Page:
BODRUM:  is a scenic town whose center is the famed Castle of Saint Peter (built by the Knights of Saint John).  Bodrum has much to offer and should be considered as a base to explore the surrounding countryside.

BURSA: Bursa is situated at the south east of Istanbul. This lovely city nestled against the verdant foothills of Ulu Dag was the first capital of the Ottoman Empire. Remnants of its illustrious past can still be found in the abundance of its early Ottoman architecture, Green Mosque and Tomb of Mehmet I.

BYZANTINE CISTERN: In order to preserve water in case of necessity in Istanbul they were hundreds of water reservoirs the one closest  to Hagia  Sophia was  this sumptuous one which setting of music and lights and reflects its columns in the water.   

CAPPADOCIA: Most travelers have seen pictures of the mystical, rock chimney dwellings, and man-made cave based cities in Eastern Turkey.  Cappadocia is the area of Turkey known these dwellings and a very interesting place to visit.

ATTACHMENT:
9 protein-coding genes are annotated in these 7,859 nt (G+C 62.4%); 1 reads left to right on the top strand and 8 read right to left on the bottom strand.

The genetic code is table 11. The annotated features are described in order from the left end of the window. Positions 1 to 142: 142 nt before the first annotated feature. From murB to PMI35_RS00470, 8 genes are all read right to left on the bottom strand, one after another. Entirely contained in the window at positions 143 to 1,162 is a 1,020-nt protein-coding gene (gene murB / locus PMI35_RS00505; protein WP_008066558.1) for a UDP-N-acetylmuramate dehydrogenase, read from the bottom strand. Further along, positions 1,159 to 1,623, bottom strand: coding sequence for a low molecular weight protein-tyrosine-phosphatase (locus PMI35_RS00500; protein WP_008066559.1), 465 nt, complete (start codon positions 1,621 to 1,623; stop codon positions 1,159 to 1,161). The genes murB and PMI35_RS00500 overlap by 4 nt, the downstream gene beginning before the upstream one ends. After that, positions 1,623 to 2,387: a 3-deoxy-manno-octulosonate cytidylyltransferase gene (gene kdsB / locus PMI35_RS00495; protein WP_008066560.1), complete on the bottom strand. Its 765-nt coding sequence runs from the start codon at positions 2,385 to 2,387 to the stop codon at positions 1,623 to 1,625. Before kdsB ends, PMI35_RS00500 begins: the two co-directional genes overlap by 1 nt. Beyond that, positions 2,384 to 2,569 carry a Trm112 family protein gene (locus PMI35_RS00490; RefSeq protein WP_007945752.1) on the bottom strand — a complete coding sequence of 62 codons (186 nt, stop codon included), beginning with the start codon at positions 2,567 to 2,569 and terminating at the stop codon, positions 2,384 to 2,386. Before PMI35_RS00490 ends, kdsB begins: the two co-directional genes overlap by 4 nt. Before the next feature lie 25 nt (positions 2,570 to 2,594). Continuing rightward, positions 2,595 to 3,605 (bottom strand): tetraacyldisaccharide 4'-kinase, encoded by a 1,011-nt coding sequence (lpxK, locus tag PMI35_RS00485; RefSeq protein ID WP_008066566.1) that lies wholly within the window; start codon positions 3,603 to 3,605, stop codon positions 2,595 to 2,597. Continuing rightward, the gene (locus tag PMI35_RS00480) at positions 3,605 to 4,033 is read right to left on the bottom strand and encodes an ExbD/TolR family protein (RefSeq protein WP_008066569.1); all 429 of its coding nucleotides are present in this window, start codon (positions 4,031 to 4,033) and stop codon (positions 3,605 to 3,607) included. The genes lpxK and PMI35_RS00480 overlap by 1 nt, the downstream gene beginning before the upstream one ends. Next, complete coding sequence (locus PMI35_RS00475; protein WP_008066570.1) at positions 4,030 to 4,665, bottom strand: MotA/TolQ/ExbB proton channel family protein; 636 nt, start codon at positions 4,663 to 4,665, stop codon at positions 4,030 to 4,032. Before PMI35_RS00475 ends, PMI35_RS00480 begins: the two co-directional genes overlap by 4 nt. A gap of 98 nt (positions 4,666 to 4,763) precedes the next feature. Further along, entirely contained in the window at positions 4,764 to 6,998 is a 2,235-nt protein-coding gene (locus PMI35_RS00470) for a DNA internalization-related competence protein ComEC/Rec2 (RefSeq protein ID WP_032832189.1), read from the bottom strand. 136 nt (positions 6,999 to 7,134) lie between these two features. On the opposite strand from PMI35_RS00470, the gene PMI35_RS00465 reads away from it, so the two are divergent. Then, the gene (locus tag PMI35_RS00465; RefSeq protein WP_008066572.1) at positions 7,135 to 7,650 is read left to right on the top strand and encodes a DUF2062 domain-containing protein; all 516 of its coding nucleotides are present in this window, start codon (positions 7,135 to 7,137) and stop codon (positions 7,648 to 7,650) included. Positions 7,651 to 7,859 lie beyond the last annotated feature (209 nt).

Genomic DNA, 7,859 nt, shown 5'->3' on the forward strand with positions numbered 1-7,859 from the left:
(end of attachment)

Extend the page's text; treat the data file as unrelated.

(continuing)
CRUISE ON BOSPHORE: These straits long of 38 kms.  links up the Black Sea to the Marmara Sea is located between Europe and Asia with alongside the wooded hills.  A cruise by boat will allow you to admire the fortress of Rumeli Hisar built up by Ottoman Sultan Mehmet the Conqueror in 1452 to ease to occupation of the city of Old Constantinople.

DERINKUYU: Situated in the Derinkuyu Nevşehir province, this city was built as a defense and hiding site during the period of the spreading of Christianity. It was built by excavating the soft rocks underground, and is estimated to have been built during the 9th-10th centuries. It consists of rooms on either side of narrow passages, ventilation stacks, a chapel and a well.

DIDYMA: Just inland of the Aegean coast lies the remains of a massive temple to Apollo. Ancient Didyma was not a town, but the home of Apollo, so only priests lived here. This oracle was as important as the one at Delphi. Began in the 300's AD, the great temple that remains were in use for 1400 years. On the grounds are fragments where the statuary that lined the way to a small harbor stood before being taken to the British Museum in 1858.